Another example can be found in the Dedalus COVID-19 Solution [23]. In their “COVID-19 Simplifier Project,” they used FHIR resources in the Dedalus COVID-19 Solution software. The data elements cover a patient self-assessment, a remote clinical assessment, and telemedicine and self-monitoring. They claimed that their first activations will be in Italy and France. Our study uses a similar method that started from COVID-19–related clinical data, and we used the International Patient Summary (IPS) as a basis for the data structure. The IPS document is an electronic health record (EHR) extract that contains essential health care information for the necessary care of patients. Due to the rapid outbreak of the disease in the early weeks, no format had been designed for the exchange of COVID-19 data. Therefore, we designed a version of the IPS that can be used for COVID-19.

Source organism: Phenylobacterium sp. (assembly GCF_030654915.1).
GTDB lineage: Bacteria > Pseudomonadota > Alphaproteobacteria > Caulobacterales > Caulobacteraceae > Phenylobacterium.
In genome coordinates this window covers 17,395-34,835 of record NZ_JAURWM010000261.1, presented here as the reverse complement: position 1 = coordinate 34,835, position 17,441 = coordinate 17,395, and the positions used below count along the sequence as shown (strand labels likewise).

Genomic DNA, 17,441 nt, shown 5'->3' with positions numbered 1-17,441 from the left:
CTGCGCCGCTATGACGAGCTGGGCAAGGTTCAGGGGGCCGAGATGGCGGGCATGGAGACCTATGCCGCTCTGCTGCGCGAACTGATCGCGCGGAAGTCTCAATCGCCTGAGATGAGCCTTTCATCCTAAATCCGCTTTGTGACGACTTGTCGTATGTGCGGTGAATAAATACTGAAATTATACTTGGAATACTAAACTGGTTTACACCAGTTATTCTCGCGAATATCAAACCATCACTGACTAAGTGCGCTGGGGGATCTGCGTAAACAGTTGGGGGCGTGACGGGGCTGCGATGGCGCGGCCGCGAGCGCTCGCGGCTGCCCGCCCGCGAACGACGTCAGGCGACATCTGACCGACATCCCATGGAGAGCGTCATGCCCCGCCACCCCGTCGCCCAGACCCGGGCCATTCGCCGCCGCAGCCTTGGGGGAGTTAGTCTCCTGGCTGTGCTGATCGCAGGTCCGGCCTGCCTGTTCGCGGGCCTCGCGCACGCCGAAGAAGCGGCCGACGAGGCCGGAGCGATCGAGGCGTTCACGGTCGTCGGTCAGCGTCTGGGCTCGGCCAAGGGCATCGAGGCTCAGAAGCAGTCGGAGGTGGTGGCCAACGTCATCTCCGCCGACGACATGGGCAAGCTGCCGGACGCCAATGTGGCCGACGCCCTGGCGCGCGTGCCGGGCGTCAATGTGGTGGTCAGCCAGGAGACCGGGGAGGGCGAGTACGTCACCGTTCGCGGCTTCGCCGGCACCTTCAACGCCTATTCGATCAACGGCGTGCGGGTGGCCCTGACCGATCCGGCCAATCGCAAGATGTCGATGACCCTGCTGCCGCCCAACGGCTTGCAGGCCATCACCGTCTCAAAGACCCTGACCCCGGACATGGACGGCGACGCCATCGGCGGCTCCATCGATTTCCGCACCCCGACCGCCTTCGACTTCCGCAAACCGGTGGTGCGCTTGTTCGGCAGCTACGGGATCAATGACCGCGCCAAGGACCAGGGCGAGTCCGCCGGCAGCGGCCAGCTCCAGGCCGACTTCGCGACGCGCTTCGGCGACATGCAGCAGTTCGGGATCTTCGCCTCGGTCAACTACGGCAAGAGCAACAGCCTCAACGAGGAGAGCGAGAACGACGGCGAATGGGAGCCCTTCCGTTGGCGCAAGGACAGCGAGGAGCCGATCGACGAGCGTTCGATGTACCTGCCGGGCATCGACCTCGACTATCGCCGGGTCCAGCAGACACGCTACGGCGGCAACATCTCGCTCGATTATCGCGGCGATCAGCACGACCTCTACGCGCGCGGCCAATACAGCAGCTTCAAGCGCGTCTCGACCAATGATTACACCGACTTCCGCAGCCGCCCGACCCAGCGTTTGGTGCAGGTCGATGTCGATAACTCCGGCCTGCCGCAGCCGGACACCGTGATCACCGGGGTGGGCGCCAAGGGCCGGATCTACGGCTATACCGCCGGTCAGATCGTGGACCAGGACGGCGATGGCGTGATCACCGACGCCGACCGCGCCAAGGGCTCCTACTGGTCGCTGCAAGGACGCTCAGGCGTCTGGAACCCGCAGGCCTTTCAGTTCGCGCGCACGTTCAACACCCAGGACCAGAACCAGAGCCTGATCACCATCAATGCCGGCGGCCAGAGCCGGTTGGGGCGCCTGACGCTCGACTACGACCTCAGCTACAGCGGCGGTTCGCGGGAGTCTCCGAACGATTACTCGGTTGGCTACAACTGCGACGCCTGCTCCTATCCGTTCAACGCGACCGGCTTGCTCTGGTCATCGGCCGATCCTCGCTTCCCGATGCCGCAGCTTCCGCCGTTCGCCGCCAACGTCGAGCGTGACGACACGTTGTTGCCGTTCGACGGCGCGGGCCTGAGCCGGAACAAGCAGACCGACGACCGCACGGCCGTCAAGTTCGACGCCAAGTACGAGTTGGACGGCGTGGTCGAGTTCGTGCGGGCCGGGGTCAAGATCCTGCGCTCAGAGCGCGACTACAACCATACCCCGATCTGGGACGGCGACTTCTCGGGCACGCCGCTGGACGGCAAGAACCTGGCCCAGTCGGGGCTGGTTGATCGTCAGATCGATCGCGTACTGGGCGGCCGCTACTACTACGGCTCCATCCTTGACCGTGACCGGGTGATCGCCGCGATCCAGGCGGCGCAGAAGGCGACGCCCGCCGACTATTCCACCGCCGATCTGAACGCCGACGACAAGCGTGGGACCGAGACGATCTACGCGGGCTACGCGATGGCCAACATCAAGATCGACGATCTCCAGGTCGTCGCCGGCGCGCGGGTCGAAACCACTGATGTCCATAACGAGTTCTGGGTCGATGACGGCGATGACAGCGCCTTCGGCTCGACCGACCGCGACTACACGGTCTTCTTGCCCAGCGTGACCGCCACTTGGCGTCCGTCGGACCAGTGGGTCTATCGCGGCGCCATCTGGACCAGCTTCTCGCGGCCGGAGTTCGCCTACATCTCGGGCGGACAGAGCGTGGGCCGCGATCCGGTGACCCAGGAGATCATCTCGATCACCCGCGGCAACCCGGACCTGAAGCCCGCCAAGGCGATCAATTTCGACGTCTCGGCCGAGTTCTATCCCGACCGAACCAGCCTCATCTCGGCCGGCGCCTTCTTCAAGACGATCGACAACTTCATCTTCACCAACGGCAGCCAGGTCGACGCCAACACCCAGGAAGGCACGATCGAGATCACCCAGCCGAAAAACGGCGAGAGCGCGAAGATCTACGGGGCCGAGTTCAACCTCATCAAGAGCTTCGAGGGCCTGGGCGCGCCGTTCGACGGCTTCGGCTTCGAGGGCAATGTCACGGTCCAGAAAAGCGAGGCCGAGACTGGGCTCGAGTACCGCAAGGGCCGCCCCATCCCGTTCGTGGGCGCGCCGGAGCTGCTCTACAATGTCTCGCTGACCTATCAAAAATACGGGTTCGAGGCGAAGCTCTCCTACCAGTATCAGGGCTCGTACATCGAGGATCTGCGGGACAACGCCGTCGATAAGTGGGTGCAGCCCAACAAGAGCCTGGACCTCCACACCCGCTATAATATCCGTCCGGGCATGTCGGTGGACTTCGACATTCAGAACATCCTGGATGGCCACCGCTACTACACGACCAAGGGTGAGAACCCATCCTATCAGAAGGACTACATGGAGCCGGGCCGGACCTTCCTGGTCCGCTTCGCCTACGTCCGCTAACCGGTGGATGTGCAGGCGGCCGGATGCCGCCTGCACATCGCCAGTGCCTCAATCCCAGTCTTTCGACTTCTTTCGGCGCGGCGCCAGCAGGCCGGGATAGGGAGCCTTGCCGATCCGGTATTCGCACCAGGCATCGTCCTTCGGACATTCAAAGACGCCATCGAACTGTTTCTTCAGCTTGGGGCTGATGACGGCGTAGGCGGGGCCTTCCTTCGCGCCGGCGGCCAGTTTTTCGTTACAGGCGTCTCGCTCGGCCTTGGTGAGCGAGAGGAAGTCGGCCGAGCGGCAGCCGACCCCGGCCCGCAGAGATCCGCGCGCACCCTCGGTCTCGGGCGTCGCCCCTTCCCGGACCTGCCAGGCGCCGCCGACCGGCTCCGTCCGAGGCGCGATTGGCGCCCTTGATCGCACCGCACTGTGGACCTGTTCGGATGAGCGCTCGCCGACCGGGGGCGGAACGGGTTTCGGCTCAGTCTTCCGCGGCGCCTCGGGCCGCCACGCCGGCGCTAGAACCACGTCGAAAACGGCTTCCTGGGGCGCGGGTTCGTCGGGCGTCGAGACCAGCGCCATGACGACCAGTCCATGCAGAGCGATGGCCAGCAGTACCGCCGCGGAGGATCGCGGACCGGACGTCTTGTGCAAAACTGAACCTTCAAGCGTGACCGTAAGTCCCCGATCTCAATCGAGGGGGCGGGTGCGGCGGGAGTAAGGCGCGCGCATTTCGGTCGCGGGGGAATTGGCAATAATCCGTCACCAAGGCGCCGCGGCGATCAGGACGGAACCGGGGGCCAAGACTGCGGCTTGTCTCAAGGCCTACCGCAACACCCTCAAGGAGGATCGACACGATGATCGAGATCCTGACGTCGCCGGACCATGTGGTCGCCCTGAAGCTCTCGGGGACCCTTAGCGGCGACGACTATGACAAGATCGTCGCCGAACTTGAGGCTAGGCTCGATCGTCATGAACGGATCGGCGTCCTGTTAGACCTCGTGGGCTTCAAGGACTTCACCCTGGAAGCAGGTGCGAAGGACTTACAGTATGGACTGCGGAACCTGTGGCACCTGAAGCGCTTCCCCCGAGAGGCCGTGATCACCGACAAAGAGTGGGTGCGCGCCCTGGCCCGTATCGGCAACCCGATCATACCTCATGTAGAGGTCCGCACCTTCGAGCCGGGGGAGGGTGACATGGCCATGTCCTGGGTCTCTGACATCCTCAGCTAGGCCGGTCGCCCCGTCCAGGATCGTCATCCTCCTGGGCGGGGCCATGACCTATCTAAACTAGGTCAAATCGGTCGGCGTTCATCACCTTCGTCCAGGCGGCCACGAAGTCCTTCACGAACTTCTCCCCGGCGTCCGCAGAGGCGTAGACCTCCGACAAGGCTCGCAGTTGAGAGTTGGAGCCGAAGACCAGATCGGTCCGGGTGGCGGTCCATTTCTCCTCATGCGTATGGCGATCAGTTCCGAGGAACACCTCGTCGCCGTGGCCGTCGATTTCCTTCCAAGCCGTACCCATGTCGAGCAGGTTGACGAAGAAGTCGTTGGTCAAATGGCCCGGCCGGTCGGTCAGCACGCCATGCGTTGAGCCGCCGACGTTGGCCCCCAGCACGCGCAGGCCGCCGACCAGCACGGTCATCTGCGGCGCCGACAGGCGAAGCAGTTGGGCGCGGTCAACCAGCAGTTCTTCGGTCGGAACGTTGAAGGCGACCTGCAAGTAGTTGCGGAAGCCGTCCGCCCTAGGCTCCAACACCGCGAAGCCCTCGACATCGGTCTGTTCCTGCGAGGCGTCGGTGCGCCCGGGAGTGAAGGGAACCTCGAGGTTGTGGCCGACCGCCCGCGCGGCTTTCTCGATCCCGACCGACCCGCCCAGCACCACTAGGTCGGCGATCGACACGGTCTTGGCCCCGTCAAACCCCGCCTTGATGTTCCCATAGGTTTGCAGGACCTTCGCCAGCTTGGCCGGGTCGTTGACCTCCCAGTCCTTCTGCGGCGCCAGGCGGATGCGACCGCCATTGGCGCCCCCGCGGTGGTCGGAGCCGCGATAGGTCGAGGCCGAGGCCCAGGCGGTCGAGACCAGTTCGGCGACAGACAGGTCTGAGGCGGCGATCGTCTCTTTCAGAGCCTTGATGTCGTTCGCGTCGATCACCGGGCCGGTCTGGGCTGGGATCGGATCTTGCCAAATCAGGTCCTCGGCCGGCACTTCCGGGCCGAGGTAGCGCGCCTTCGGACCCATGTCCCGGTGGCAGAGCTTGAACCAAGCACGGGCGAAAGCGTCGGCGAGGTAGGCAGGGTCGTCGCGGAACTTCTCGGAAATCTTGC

An IPS document is an EHR extract that contains essential health care information about a patient [24]. It is designed to support the used case scenario for unplanned, cross-border care, but it is not limited to that. It is intended to be international (ie, to provide generic solutions for global application beyond a particular region or country), and the IPS data set is minimal and nonexhaustive, specialty agnostic, and condition independent yet still clinically relevant. The design, global scope, and utility of IPS toward unplanned cross-border care, and its potential for reuse, make it suitable for a situation like COVID-19. The FHIR confirmed that IPS, including the symptoms, therapies, medications, and laboratory data, can be efficiently transferred and exchanged on the system for easy access by physicians. Patient data are deidentified to protect their privacy. In addition, the blockchain-based architecture can be used to ensure the security and immutability of the case data.